In his 1991 poem, ‘Loss of Faith’, Peter Abbs sets out preoccupations that resonate through his work: ‘On Sheringham sands I can connect nothing/ With nothing. The spray lashes into the dark,’ a poem which ends on the memorable couplet:

.....God created the world ex nihilo. And withdrew.
.....Then, one day, the nothingness seeped through.

Throughout the collection, that nothingness is much in evidence, together with rage that finds an apt metaphor in spray lashing into the dark. I don’t mean this in a negative sense. These poems are clearly the result of a refusal to accept conventional answers. From ‘Who I Am’:

.....Filament by filament, inch by inch, I make
.....This architecture: a bound and limited life.
.....What I have struggled with is who I am.

Death is part of the struggle, not only the need to make sense of transience, but also confrontation with the deaths of his father and mother, dramatised in two sonnet sequences. I didn’t find these among the more engaging poems in the book. This lyric from ‘A Girl in Sepia’, which looks back at his late mother’s life in photographs, isn’t untypical:

.....I still wince before your flawed, excessive love;
.....Yet now, far too late, beyond the grave,
.....Ache to thank you – for the life you gave

This idea is echoed in a later poem about his father, ‘Out of Touch’, which finishes on the phrase, ‘Father, forgive me for arriving late,’ a stronger poem, but one which illustrates how these parental death poems tended to cover similar ground. They felt real, the product of deep experience. However, they rarely surprised me at either an emotional or linguistic level.

Peter Abbs is best when most lyrical, rhythmic and musical, and he negotiates complexities with admirable lucidity. A sequence based on the last years of Nietzsche was one of the book’s strongest sections. ‘Under the Bell Tower in Genoa: Summer 1877’ begins with bell-music that conveys meaning:

.....So audacious there are no words. It pinpricks the skin,
.....Snuffs out the light of the intellect, up-ends the quotidian.
.....It was always waiting like this – bright as the glockenspiel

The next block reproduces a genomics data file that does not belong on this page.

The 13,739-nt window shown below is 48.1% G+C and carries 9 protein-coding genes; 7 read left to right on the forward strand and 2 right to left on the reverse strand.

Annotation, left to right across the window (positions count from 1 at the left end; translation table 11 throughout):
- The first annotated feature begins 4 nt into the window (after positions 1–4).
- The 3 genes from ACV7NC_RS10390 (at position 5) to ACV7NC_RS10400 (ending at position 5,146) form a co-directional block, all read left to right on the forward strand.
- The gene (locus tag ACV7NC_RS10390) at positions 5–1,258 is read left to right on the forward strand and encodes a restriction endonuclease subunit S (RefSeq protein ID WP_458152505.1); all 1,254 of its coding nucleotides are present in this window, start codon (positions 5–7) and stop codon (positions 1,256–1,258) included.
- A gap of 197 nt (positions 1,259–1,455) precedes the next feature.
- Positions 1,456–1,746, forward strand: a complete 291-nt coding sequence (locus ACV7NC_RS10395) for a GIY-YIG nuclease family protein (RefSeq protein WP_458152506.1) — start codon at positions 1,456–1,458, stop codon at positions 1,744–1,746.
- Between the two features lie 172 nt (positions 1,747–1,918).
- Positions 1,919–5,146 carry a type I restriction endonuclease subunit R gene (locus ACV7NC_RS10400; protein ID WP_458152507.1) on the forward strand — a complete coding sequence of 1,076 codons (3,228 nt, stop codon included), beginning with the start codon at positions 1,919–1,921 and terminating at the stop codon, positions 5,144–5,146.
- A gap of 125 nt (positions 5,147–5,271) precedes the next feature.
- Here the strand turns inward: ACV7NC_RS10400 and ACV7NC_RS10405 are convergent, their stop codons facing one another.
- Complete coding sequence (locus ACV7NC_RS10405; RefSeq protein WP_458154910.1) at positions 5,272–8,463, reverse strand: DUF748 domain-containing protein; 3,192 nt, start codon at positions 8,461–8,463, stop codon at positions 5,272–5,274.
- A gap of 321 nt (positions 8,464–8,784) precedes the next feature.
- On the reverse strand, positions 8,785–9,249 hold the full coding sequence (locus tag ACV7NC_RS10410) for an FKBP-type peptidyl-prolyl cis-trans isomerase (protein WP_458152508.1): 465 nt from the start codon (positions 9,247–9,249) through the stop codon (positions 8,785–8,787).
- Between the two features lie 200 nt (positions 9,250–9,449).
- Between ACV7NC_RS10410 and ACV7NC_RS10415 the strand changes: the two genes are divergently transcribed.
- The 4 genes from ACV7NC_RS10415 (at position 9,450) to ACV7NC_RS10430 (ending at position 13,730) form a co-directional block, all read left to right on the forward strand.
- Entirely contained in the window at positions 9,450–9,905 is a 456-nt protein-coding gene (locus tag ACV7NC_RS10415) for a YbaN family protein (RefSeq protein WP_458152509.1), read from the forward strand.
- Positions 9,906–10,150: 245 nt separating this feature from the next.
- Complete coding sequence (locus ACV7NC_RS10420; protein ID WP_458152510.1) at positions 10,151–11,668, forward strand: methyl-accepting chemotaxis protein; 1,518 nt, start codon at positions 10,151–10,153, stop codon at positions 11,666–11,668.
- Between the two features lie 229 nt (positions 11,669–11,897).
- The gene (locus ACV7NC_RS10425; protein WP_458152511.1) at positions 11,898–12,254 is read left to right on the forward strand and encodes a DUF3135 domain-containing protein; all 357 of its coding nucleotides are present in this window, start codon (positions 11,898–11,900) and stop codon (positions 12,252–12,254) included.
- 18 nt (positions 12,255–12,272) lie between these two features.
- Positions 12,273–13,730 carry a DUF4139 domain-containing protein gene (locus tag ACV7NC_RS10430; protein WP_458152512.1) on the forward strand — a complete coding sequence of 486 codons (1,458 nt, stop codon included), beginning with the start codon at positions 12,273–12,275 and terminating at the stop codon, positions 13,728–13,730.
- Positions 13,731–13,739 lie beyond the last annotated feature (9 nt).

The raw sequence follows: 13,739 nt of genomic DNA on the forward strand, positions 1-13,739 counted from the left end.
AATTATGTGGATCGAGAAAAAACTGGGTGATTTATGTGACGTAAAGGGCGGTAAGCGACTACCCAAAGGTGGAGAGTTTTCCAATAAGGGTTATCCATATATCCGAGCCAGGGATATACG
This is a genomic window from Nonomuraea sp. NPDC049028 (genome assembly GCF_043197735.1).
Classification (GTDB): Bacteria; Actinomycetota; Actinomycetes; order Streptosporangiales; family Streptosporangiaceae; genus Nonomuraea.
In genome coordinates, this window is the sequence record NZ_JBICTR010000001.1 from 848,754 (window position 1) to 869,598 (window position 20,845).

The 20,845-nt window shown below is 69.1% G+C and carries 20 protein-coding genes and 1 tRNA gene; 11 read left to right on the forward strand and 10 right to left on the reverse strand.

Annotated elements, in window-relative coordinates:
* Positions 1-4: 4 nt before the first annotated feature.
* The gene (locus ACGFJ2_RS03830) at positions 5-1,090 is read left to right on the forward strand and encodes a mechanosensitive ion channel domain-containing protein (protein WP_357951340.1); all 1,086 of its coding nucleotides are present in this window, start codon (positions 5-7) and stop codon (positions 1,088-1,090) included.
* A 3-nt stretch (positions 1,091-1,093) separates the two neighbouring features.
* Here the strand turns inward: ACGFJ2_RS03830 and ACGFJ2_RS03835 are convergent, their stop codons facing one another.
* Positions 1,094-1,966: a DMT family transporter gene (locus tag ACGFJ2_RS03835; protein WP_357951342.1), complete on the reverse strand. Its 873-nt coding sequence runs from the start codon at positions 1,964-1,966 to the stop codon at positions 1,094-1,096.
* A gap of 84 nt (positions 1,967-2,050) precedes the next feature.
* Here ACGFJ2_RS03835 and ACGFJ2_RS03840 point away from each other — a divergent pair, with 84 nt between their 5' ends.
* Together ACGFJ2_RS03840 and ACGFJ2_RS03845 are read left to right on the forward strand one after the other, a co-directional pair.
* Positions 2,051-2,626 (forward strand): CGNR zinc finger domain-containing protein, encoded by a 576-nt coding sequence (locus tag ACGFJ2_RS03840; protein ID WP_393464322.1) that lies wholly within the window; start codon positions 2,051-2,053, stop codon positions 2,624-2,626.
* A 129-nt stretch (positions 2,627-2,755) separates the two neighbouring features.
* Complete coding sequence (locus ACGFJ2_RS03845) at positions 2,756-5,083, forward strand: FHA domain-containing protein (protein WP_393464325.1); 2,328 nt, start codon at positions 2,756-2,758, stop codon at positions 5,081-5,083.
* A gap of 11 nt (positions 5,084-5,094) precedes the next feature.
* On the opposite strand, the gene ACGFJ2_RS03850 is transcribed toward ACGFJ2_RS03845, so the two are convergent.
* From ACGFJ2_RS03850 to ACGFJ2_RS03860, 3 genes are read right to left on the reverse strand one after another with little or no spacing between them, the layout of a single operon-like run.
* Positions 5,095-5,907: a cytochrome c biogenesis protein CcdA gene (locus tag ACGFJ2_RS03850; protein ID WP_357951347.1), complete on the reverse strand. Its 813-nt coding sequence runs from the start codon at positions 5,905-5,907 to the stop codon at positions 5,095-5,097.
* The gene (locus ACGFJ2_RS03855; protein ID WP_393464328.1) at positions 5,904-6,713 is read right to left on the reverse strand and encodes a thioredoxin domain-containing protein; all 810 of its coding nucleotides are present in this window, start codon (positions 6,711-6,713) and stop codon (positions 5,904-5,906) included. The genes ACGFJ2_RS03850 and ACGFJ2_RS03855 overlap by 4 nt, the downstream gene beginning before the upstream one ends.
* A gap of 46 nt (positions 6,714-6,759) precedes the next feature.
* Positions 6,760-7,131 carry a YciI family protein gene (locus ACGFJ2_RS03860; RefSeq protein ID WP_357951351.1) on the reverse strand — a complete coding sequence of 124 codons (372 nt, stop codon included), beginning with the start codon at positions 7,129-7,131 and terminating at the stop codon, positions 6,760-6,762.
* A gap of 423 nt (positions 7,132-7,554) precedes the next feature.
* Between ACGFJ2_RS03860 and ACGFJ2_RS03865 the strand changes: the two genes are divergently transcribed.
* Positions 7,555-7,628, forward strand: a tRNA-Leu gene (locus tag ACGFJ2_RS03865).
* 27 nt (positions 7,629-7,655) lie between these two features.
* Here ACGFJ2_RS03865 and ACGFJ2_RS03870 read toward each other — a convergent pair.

.....In a child’s garden.

That’s fine writing, de-familiarising experience and yet unveiling its unsettling intensity. These are words which “cast a further spell/ Until we enter an estrangement which feels like home” (‘A White Dark-Scented Rose’), and the best of Peter Abbs’s work does just that. His anger at the shallowness of modern life is obvious: ‘Platitudes jostle in the gaps. The healing word takes flight/ In the daily battle-ground of microphones and hype’ (‘At Cuckmere Estuary’). His response is an unflinching gaze and a falteringly human quest for words. The final poem, ‘Finding Words’, closes with:

.....Blaise Pascal walking with anguish

.....under the haphazard stars…
.....and sown in his crumpled coat his testament of fire.

Peter Jaeger’s Prop is a very different proposition. His untitled poems are composed of fragmented impressions gleaned from journeys through Japan, India, Canada, Italy and England, although the location of each poem is not always clear. Similar imagery recurs throughout the collection – landscape images of wetness, mud, thorns, clouds, doors and roofs, body images of bones, palms, and skin. There is no narrative and the syntax is twisted until it no longer resembles conventional structure. A casual glance may be enough to put many readers off exploring the collection further, but a closer look brings rewards.

Many poems exhibit great fluidity of movement. As an example:

.....warm head pointing
.....east, pointing at migrant

.....pearls – where eyes meet
.....river, river bends to

.....mist, where stones meet
.....pale, pale whitens

The shift from the head pointing east to the specificity of ‘pearls’, and the focusing in of the eyes to river, mist, stones, and whitening pale (which brings pearls to mind again) may not make conventional sense, but has an almost hallucinogenic quality, that of one landscape continually opening out onto another. Peter Jaeger’s language and rhythms operate hypnotically and can be beautiful:

.....fern a lonely thorn the thorn
.....leans firm against the wind

.....against that blowing, leaning
.....into song, a wren

It’s refreshing to read passages displaying such musicality and compared to the flatness of much poetry, I’d prefer to grapple with the difficulties of Prop, just to encounter lines like:

.....…sometimes juniper
.....droops, juniper droops & the bridge
.....washed out by monsoon rush, spanned the rain-slick sheen of a log